Fateful day dawns for the Faithful County hurlers

Offaly face a huge relegation playoff against Carlow as they bid to halt a stark decline

Should it have come to this?

The All-Ireland hurling championship has rarely been more open or egalitarian so there is a bitter irony that Offaly, the shining light of underdog hurling, are fighting just to stay in touch.

Last month, county chairman Tommy Byrne told delegates at the county board meeting that the consequences of dropping out of Division 1B would "be terrible for Offaly hurling".

Hard to argue. On Sunday, they have to beat Carlow to avoid that fate. Already consigned to playing Joe McDonagh Cup hurling this summer, relegation to Division Two would complete a startling fall for Offaly hurling – the county so long renowned for their erratic brilliance.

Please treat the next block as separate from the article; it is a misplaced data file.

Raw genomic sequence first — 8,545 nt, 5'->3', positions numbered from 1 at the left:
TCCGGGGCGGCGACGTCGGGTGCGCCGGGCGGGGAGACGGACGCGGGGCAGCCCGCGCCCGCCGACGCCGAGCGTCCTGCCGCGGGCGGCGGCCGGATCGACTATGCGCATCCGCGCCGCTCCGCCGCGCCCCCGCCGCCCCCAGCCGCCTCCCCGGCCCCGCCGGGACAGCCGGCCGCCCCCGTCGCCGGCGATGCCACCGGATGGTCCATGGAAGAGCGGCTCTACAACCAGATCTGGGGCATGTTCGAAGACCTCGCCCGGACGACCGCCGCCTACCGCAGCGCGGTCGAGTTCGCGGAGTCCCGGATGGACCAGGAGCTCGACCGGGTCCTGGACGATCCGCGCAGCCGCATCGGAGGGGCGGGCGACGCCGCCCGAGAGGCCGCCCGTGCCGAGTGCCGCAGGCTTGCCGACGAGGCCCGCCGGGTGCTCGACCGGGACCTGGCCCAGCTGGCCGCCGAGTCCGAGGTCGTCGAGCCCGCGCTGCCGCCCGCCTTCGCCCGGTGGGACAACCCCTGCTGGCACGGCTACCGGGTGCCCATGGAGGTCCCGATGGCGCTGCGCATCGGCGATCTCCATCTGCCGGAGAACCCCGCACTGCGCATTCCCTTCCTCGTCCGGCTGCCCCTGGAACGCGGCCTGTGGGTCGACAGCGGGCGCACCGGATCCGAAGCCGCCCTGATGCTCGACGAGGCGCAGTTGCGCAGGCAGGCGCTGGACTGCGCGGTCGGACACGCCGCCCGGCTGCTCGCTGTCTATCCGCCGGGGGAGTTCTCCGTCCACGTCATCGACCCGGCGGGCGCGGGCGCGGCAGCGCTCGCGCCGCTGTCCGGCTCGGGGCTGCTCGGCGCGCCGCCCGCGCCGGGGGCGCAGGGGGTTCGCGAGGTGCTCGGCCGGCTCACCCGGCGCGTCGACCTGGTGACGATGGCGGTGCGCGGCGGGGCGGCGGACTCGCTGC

This year marks the 21st anniversary of their last Liam MacCarthy Cup win. Manager Kevin Martin, a wing back on that famous 1998 side, has, like others before him, struggled to restore any sort of consistency to the senior performances.

The league has been chastening from word go, with a thumping 2-28 to 0-7 defeat to Waterford on opening day. A year earlier, Offaly had opened their league campaign in Croke Park with an unexpected and hugely heartening win against Dublin. This was a stark reversal.

Speaking with Midlands Sport's Will O'Callaghan after the Offaly loss, former captain Brian Carroll issued a sincere warning of what lay ahead. Established performers like Joe Bergin and Shane Dooley had been absent from the team but still, this was a low.

“These players might not be playing next year,” Carroll pointed out.